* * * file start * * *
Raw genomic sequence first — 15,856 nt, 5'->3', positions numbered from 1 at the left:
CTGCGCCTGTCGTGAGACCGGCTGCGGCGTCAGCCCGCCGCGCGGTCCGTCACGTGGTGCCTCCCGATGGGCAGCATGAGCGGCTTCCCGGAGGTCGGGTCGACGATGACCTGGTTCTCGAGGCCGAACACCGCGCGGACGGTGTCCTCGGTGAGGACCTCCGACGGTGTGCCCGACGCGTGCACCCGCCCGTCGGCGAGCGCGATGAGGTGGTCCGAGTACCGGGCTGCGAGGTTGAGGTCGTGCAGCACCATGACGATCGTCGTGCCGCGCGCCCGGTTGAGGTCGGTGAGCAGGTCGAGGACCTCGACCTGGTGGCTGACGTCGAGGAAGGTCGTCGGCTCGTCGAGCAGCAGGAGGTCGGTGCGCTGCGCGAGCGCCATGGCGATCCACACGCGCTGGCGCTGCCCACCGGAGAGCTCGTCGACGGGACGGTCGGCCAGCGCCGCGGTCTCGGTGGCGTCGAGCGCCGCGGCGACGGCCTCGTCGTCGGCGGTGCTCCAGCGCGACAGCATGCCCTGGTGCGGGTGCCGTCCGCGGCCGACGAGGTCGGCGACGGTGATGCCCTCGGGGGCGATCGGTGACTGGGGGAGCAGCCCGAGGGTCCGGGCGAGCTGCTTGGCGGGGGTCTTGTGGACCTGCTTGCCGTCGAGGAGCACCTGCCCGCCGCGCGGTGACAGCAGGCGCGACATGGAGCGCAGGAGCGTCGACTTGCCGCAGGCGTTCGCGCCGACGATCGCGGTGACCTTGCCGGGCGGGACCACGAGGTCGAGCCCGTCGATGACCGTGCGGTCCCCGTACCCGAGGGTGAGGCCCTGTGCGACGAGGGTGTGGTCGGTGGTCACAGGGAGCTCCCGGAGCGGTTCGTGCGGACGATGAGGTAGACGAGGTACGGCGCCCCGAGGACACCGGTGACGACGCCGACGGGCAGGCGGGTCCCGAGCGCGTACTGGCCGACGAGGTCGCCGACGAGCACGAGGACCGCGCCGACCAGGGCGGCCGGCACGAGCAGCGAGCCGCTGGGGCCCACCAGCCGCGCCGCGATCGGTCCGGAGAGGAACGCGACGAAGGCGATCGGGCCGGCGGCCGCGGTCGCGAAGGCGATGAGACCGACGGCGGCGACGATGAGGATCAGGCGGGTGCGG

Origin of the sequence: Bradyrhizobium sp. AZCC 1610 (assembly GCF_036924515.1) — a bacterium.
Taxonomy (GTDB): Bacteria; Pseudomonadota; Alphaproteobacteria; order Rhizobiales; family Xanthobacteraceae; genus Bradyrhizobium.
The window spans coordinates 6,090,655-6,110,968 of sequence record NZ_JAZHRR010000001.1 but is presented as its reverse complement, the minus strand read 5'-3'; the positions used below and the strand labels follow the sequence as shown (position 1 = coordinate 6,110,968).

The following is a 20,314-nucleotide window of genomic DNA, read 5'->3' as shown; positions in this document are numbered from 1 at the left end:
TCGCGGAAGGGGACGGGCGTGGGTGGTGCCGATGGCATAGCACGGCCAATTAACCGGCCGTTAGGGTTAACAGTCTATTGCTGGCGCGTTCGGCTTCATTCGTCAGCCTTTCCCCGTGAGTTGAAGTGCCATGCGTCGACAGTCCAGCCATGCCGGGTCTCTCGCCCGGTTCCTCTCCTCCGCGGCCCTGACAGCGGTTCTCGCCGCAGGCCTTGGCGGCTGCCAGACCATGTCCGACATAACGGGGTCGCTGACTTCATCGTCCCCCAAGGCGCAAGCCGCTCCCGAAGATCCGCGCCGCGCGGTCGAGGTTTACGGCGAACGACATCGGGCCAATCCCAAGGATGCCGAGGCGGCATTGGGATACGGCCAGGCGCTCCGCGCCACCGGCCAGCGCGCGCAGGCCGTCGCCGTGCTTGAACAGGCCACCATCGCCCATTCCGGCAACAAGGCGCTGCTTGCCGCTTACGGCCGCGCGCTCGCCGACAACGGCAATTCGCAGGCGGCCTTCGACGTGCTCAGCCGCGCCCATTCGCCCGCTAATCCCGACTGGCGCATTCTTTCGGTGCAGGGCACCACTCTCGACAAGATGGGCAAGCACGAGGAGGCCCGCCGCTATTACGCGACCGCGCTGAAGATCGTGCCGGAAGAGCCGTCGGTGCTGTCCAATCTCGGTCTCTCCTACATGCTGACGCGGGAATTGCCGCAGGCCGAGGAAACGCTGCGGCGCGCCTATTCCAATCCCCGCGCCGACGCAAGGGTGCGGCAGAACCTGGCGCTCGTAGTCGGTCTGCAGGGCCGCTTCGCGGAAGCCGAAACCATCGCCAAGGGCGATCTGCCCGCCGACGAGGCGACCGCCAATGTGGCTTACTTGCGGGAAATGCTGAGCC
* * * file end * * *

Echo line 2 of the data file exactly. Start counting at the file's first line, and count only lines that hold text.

CTGCGCCTGTCGTGAGACCGGCTGCGGCGTCAGCCCGCCGCGCGGTCCGTCACGTGGTGCCTCCCGATGGGCAGCATGAGCGGCTTCCCGGAGGTCGGGTCGACGATGACCTGGTTCTCGAGGCCGAACACCGCGCGGACGGTGTCCTCGGTGAGGACCTCCGACGGTGTGCCCGACGCGTGCACCCGCCCGTCGGCGAGCGCGATGAGGTGGTCCGAGTACCGGGCTGCGAGGTTGAGGTCGTGCAGCACCATGACGATCGTCGTGCCGCGCGCCCGGTTGAGGTCGGTGAGCAGGTCGAGGACCTCGACCTGGTGGCTGACGTCGAGGAAGGTCGTCGGCTCGTCGAGCAGCAGGAGGTCGGTGCGCTGCGCGAGCGCCATGGCGATCCACACGCGCTGGCGCTGCCCACCGGAGAGCTCGTCGACGGGACGGTCGGCCAGCGCCGCGGTCTCGGTGGCGTCGAGCGCCGCGGCGACGGCCTCGTCGTCGGCGGTGCTCCAGCGCGACAGCATGCCCTGGTGCGGGTGCCGTCCGCGGCCGACGAGGTCGGCGACGGTGATGCCCTCGGGGGCGATCGGTGACTGGGGGAGCAGCCCGAGGGTCCGGGCGAGCTGCTTGGCGGGGGTCTTGTGGACCTGCTTGCCGTCGAGGAGCACCTGCCCGCCGCGCGGTGACAGCAGGCGCGACATGGAGCGCAGGAGCGTCGACTTGCCGCAGGCGTTCGCGCCGACGATCGCGGTGACCTTGCCGGGCGGGACCACGAGGTCGAGCCCGTCGATGACCGTGCGGTCCCCGTACCCGAGGGTGAGGCCCTGTGCGACGAGGGTGTGGTCGGTGGTCACAGGGAGCTCCCGGAGCGGTTCGTGCGGACGATGAGGTAGACGAGGTACGGCGCCCCGAGGACACCGGTGACGACGCCGACGGGCAGGCGGGTCCCGAGCGCGTACTGGCCGACGAGGTCGCCGACGAGCACGAGGACCGCGCCGACCAGGGCGGCCGGCACGAGCAGCGAGCCGCTGGGGCCCACCAGCCGCGCCGCGATCGGTCCGGAGAGGAACGCGACGAAGGCGATCGGGCCGGCGGCCGCGGTCGCGAAGGCGATGAGACCGACGGCGGCGACGATGAGGATCAGGCGGGTGCGG